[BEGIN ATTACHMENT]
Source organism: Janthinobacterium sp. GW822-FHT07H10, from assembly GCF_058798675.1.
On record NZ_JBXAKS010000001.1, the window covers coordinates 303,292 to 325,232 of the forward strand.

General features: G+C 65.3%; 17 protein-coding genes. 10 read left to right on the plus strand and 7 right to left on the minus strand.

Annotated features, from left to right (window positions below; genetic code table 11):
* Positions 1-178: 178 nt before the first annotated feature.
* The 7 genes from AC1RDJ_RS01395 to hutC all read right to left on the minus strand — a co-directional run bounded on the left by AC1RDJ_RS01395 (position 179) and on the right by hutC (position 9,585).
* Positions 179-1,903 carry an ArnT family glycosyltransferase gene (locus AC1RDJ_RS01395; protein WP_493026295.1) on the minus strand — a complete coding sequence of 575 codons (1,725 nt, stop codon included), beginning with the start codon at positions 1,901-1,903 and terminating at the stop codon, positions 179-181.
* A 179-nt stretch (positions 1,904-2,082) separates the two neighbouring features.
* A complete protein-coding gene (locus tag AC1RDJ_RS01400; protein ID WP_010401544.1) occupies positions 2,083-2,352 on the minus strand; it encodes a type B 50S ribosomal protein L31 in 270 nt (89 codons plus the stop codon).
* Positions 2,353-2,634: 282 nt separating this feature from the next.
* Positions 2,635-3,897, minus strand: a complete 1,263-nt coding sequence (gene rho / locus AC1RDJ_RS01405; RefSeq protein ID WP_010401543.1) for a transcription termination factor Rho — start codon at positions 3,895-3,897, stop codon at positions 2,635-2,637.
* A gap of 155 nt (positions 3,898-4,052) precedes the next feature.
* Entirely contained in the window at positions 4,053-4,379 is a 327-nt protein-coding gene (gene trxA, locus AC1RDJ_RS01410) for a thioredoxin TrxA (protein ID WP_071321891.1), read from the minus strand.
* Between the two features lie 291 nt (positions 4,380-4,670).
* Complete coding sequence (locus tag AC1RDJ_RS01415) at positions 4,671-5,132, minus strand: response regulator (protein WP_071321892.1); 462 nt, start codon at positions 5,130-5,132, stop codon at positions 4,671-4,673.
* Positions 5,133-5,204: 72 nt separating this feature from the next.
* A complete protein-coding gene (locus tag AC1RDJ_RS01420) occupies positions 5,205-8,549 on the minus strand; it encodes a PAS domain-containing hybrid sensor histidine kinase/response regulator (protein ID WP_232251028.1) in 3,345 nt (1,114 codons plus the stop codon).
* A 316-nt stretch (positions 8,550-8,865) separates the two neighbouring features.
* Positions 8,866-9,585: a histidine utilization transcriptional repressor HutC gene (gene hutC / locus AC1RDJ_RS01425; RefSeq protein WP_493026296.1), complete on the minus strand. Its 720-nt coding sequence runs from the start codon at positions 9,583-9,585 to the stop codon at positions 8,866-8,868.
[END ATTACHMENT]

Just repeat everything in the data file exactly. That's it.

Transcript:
Source organism: Janthinobacterium sp. GW822-FHT07H10, from assembly GCF_058798675.1.
On record NZ_JBXAKS010000001.1, the window covers coordinates 303,292 to 325,232 of the forward strand.

General features: G+C 65.3%; 17 protein-coding genes. 10 read left to right on the plus strand and 7 right to left on the minus strand.

Annotated features, from left to right (window positions below; genetic code table 11):
* Positions 1-178: 178 nt before the first annotated feature.
* The 7 genes from AC1RDJ_RS01395 to hutC all read right to left on the minus strand — a co-directional run bounded on the left by AC1RDJ_RS01395 (position 179) and on the right by hutC (position 9,585).
* Positions 179-1,903 carry an ArnT family glycosyltransferase gene (locus AC1RDJ_RS01395; protein WP_493026295.1) on the minus strand — a complete coding sequence of 575 codons (1,725 nt, stop codon included), beginning with the start codon at positions 1,901-1,903 and terminating at the stop codon, positions 179-181.
* A 179-nt stretch (positions 1,904-2,082) separates the two neighbouring features.
* A complete protein-coding gene (locus tag AC1RDJ_RS01400; protein ID WP_010401544.1) occupies positions 2,083-2,352 on the minus strand; it encodes a type B 50S ribosomal protein L31 in 270 nt (89 codons plus the stop codon).
* Positions 2,353-2,634: 282 nt separating this feature from the next.
* Positions 2,635-3,897, minus strand: a complete 1,263-nt coding sequence (gene rho / locus AC1RDJ_RS01405; RefSeq protein ID WP_010401543.1) for a transcription termination factor Rho — start codon at positions 3,895-3,897, stop codon at positions 2,635-2,637.
* A gap of 155 nt (positions 3,898-4,052) precedes the next feature.
* Entirely contained in the window at positions 4,053-4,379 is a 327-nt protein-coding gene (gene trxA, locus AC1RDJ_RS01410) for a thioredoxin TrxA (protein ID WP_071321891.1), read from the minus strand.
* Between the two features lie 291 nt (positions 4,380-4,670).
* Complete coding sequence (locus tag AC1RDJ_RS01415) at positions 4,671-5,132, minus strand: response regulator (protein WP_071321892.1); 462 nt, start codon at positions 5,130-5,132, stop codon at positions 4,671-4,673.
* Positions 5,133-5,204: 72 nt separating this feature from the next.
* A complete protein-coding gene (locus tag AC1RDJ_RS01420) occupies positions 5,205-8,549 on the minus strand; it encodes a PAS domain-containing hybrid sensor histidine kinase/response regulator (protein ID WP_232251028.1) in 3,345 nt (1,114 codons plus the stop codon).
* A 316-nt stretch (positions 8,550-8,865) separates the two neighbouring features.
* Positions 8,866-9,585: a histidine utilization transcriptional repressor HutC gene (gene hutC / locus AC1RDJ_RS01425; RefSeq protein WP_493026296.1), complete on the minus strand. Its 720-nt coding sequence runs from the start codon at positions 9,583-9,585 to the stop codon at positions 8,866-8,868.